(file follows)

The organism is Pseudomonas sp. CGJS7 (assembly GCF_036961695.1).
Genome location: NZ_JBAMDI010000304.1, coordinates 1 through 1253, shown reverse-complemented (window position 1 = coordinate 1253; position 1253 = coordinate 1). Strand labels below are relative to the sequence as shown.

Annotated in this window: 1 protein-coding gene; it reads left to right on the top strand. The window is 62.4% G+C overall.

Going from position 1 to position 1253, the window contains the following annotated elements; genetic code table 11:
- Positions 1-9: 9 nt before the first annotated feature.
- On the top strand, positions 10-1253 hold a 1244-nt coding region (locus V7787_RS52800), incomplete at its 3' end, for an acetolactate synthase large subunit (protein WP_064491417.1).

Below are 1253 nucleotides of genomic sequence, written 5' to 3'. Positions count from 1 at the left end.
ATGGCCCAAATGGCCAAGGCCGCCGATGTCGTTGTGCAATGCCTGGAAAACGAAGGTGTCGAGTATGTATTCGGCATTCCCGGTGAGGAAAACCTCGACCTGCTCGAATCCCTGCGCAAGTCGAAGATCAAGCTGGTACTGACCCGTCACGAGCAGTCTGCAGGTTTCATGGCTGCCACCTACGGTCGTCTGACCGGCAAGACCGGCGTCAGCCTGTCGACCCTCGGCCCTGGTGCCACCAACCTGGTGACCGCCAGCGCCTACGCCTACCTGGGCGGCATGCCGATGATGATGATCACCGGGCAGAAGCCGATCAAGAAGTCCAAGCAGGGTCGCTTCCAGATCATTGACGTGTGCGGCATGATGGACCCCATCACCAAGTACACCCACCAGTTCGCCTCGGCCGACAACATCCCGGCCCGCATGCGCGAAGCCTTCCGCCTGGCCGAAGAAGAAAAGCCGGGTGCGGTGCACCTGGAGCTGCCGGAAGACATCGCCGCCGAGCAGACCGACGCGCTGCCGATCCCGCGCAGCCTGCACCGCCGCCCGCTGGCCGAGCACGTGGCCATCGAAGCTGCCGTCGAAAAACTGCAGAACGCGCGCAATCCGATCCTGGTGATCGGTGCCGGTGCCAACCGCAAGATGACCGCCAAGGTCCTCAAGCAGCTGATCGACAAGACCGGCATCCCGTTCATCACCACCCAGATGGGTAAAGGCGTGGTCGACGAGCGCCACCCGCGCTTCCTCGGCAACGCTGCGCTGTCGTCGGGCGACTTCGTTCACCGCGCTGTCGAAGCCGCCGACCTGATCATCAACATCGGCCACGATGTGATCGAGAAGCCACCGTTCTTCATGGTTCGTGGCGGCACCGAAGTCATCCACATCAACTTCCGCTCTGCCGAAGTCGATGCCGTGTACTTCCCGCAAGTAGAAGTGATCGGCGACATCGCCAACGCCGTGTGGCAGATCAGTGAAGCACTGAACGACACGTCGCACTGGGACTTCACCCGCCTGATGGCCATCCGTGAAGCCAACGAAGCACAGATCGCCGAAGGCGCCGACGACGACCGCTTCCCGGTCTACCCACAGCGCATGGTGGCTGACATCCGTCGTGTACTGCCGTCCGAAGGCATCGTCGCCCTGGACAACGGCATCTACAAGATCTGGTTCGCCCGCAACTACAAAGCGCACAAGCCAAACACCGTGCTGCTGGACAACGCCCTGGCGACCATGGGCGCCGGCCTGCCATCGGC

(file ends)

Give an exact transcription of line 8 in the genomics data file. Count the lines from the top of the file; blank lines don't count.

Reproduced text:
ATGGCCCAAATGGCCAAGGCCGCCGATGTCGTTGTGCAATGCCTGGAAAACGAAGGTGTCGAGTATGTATTCGGCATTCCCGGTGAGGAAAACCTCGACCTGCTCGAATCCCTGCGCAAGTCGAAGATCAAGCTGGTACTGACCCGTCACGAGCAGTCTGCAGGTTTCATGGCTGCCACCTACGGTCGTCTGACCGGCAAGACCGGCGTCAGCCTGTCGACCCTCGGCCCTGGTGCCACCAACCTGGTGACCGCCAGCGCCTACGCCTACCTGGGCGGCATGCCGATGATGATGATCACCGGGCAGAAGCCGATCAAGAAGTCCAAGCAGGGTCGCTTCCAGATCATTGACGTGTGCGGCATGATGGACCCCATCACCAAGTACACCCACCAGTTCGCCTCGGCCGACAACATCCCGGCCCGCATGCGCGAAGCCTTCCGCCTGGCCGAAGAAGAAAAGCCGGGTGCGGTGCACCTGGAGCTGCCGGAAGACATCGCCGCCGAGCAGACCGACGCGCTGCCGATCCCGCGCAGCCTGCACCGCCGCCCGCTGGCCGAGCACGTGGCCATCGAAGCTGCCGTCGAAAAACTGCAGAACGCGCGCAATCCGATCCTGGTGATCGGTGCCGGTGCCAACCGCAAGATGACCGCCAAGGTCCTCAAGCAGCTGATCGACAAGACCGGCATCCCGTTCATCACCACCCAGATGGGTAAAGGCGTGGTCGACGAGCGCCACCCGCGCTTCCTCGGCAACGCTGCGCTGTCGTCGGGCGACTTCGTTCACCGCGCTGTCGAAGCCGCCGACCTGATCATCAACATCGGCCACGATGTGATCGAGAAGCCACCGTTCTTCATGGTTCGTGGCGGCACCGAAGTCATCCACATCAACTTCCGCTCTGCCGAAGTCGATGCCGTGTACTTCCCGCAAGTAGAAGTGATCGGCGACATCGCCAACGCCGTGTGGCAGATCAGTGAAGCACTGAACGACACGTCGCACTGGGACTTCACCCGCCTGATGGCCATCCGTGAAGCCAACGAAGCACAGATCGCCGAAGGCGCCGACGACGACCGCTTCCCGGTCTACCCACAGCGCATGGTGGCTGACATCCGTCGTGTACTGCCGTCCGAAGGCATCGTCGCCCTGGACAACGGCATCTACAAGATCTGGTTCGCCCGCAACTACAAAGCGCACAAGCCAAACACCGTGCTGCTGGACAACGCCCTGGCGACCATGGGCGCCGGCCTGCCATCGGC